Because of their high productivity and the availability of sheltered areas needed by juvenile fish and other marine organisms, Eastern African mangroves along open coasts enhance biodiversity in neighboring habitats such as coral reefs, which are nutrient poor, and which, in turn, shelter the mangroves from harsh wave action. The large areas of mangrove found at river mouths, especially in the deltas of larger rivers, provide important habitat for migratory birds. Because of their ecological functions, these mangroves are important to many animals not exclusively associated with mangrove areas, including the dugong, several species of marine turtle and different species of porpoise.

Annual rainfall averages range between 750 and 1,500 mm, with the highest found in southern Kenya and northern Tanzania. Maximum tidal amplitudes range from 3.2 m in Tanzania to 3.5 m in Kenya and 5.6 m in Mozambique (Spalding et al. 1997). Most of the Kenyan coastline, which has only two major rivers, is semi-arid, but additional freshwater is derived from submarine groundwater discharge, which creates conditions suitable for mangroves.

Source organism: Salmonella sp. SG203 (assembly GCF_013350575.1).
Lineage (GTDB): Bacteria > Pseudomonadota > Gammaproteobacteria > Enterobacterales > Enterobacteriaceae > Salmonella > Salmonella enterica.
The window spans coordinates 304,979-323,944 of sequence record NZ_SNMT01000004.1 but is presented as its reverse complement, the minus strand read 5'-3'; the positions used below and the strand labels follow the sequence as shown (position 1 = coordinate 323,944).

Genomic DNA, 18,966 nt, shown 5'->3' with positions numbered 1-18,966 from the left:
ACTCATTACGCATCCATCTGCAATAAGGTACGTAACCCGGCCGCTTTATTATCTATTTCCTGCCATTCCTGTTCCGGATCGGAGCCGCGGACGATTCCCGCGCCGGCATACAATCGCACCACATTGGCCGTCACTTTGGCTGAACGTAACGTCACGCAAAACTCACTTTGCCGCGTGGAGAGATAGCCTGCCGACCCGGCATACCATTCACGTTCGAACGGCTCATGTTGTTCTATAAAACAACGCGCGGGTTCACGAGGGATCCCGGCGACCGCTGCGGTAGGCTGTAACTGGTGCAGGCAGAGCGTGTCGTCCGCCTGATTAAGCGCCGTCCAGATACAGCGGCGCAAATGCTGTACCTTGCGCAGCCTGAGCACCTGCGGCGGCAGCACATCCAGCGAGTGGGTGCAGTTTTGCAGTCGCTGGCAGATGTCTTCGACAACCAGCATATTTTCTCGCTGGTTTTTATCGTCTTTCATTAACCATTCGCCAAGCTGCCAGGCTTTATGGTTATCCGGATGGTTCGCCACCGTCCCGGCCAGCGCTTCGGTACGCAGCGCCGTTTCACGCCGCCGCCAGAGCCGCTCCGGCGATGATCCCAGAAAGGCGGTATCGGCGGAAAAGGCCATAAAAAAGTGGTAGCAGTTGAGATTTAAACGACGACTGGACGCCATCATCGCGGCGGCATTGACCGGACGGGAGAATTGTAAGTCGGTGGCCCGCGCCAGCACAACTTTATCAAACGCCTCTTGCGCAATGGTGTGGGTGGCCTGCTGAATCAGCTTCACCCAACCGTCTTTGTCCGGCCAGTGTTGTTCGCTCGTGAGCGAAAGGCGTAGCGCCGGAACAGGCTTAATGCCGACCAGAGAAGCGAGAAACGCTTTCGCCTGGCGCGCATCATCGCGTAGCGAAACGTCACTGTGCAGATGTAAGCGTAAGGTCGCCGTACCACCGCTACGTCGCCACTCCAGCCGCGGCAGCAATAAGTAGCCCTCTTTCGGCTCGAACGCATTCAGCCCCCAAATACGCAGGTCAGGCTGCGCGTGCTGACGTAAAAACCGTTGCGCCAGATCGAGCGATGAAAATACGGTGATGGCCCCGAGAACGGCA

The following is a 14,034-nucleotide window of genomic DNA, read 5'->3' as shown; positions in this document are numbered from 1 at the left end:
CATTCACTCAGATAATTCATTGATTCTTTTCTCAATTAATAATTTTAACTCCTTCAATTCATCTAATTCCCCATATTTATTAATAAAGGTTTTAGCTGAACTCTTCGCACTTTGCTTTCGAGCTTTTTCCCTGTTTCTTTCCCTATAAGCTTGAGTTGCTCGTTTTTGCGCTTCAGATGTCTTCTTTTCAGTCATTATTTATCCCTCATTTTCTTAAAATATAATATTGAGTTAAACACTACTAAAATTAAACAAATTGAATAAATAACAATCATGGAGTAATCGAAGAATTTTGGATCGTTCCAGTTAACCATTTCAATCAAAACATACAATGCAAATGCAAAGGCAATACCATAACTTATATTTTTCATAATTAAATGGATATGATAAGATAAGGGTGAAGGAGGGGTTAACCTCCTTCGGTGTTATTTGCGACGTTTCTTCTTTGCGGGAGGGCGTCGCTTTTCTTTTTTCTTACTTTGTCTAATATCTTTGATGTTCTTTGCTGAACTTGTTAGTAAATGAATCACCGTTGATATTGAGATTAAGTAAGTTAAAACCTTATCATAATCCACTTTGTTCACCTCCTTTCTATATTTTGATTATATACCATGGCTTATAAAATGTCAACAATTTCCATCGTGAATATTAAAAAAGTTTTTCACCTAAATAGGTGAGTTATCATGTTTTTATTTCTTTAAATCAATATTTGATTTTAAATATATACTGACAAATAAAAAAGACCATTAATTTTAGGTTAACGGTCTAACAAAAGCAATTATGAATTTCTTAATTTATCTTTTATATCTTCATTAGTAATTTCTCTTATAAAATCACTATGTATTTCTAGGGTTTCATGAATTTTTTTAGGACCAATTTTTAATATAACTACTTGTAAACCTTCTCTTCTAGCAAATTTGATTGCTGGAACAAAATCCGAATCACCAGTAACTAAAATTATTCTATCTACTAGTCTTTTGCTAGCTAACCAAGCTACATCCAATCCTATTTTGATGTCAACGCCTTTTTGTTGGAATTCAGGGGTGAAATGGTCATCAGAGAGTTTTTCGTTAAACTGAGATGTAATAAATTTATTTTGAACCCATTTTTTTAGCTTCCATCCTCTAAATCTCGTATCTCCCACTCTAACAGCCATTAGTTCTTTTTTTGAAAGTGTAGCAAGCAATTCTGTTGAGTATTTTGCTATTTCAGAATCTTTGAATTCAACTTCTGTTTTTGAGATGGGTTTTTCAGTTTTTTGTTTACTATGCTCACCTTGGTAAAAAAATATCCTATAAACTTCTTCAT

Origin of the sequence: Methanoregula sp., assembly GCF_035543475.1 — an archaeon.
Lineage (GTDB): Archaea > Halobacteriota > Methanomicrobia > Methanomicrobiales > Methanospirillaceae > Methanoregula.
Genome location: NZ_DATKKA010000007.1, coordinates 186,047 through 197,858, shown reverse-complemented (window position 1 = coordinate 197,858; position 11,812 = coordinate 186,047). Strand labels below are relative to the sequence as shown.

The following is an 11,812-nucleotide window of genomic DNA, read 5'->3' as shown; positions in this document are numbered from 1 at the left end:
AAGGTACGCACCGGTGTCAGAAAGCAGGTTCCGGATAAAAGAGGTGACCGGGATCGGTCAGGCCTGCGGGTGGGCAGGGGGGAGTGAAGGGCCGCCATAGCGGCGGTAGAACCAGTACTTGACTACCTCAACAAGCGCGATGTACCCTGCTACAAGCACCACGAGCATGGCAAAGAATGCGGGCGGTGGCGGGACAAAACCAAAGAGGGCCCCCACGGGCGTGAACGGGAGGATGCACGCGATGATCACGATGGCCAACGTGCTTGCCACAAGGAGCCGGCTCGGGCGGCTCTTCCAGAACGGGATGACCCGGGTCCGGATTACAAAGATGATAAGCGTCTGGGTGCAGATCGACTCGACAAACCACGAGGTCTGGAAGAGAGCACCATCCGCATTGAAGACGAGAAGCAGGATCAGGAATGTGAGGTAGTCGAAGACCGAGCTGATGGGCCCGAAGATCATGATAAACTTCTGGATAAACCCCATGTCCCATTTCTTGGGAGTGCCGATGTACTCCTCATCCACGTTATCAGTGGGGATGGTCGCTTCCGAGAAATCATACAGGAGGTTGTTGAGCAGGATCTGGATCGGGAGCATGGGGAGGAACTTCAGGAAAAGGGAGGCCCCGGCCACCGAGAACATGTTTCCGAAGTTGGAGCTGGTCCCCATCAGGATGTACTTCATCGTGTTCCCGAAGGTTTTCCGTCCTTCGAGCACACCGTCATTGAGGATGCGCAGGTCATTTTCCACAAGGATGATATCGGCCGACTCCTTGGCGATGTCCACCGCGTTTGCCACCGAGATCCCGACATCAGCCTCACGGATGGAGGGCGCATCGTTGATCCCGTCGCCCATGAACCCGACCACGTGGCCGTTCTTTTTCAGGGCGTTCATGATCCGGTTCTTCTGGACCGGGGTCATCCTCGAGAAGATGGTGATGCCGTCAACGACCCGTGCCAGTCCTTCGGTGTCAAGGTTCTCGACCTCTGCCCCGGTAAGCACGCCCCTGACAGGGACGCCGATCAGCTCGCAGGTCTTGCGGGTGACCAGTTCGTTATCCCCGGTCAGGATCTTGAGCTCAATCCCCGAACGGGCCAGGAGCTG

There are two general categories of mangroves: those found in fringe communities along the open coastline, and creek mangroves, which are found at river mouths. Fringe mangroves often indicate the presence of groundwater discharge sufficient to dramatically lower salinity levels, as are found at Mida Creek and the Lamu Archipelago (Ruwa 1993). Mangroves found at river mouths have greater patterns of zonation among species, because the tides, and thus the mangroves, reach farther inland. The most developed mangroves are found between the Beira and the Save Rivers in Mozambique, where they extend up to 50 km inland with canopy heights of up to 30 m (Spalding et al. 1997). The major river drainages with the most extensive mangroves are the Tana and Sabaki in Kenya, the Rufiji and Ruvuma in Tanzania, and the Zambezi and Limpopo in Mozambique. In much of central and northern Mozambique, mangrove development is inhibited because of greater physical disturbances: it lies within the "cyclone zone," an area found in the southern hemisphere between 10° S and 30° S. At the northern end, in Somalia, an upwelling of cold water inhibits mangrove development.